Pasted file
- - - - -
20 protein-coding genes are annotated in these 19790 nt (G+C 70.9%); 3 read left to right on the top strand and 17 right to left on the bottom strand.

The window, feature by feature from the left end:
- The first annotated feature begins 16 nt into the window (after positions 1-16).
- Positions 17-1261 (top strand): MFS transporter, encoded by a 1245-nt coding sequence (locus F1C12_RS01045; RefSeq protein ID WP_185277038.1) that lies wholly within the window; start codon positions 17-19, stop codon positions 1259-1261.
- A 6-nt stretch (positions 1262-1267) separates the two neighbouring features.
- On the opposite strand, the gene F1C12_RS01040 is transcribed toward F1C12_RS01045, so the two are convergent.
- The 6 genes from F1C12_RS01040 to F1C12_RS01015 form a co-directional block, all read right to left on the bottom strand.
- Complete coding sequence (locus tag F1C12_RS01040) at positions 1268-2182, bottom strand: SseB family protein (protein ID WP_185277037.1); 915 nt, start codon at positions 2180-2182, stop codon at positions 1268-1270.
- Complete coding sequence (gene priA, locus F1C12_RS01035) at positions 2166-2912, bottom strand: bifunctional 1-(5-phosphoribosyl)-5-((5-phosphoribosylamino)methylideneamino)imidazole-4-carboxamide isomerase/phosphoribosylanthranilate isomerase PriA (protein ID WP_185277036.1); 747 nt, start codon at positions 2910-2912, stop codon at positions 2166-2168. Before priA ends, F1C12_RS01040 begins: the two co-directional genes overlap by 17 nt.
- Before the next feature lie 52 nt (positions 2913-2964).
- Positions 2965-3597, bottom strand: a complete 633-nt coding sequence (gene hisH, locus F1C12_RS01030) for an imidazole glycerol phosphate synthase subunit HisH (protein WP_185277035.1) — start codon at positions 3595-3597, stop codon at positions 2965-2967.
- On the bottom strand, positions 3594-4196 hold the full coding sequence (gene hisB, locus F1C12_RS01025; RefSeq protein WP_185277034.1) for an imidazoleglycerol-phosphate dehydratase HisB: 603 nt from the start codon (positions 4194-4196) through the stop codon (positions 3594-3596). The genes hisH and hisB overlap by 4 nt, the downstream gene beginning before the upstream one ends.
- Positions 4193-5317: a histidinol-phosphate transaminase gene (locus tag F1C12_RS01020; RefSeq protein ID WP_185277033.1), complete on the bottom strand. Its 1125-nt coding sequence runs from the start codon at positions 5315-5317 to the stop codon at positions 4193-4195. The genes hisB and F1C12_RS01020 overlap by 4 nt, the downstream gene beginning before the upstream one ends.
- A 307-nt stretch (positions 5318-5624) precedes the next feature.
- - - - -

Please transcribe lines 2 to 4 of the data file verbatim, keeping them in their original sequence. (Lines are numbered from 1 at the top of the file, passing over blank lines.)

The window, feature by feature from the left end:
- The first annotated feature begins 16 nt into the window (after positions 1-16).
- Positions 17-1261 (top strand): MFS transporter, encoded by a 1245-nt coding sequence (locus F1C12_RS01045; RefSeq protein ID WP_185277038.1) that lies wholly within the window; start codon positions 17-19, stop codon positions 1259-1261.